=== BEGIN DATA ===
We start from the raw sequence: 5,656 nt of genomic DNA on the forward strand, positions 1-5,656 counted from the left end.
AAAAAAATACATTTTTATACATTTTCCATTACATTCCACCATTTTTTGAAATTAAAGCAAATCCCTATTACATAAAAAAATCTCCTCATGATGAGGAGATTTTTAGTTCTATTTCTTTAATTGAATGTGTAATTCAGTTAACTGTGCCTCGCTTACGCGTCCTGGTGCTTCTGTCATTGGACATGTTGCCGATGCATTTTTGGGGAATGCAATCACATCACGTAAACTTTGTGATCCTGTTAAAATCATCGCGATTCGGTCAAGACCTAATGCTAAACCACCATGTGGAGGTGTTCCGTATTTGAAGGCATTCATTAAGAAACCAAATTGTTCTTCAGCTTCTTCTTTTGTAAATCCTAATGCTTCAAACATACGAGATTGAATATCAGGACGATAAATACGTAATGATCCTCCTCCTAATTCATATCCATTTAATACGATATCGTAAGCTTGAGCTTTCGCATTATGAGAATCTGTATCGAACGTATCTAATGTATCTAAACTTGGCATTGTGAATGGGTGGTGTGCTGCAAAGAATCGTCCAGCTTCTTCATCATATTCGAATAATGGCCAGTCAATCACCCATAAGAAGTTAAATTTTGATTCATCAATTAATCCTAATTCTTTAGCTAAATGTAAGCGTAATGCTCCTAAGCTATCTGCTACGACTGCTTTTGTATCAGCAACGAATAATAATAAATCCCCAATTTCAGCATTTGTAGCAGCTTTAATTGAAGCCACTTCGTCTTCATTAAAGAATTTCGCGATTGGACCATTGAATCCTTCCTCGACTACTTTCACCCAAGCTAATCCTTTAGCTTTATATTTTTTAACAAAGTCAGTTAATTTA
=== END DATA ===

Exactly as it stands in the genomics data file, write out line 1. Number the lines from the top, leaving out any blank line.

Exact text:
We start from the raw sequence: 5,656 nt of genomic DNA on the forward strand, positions 1-5,656 counted from the left end.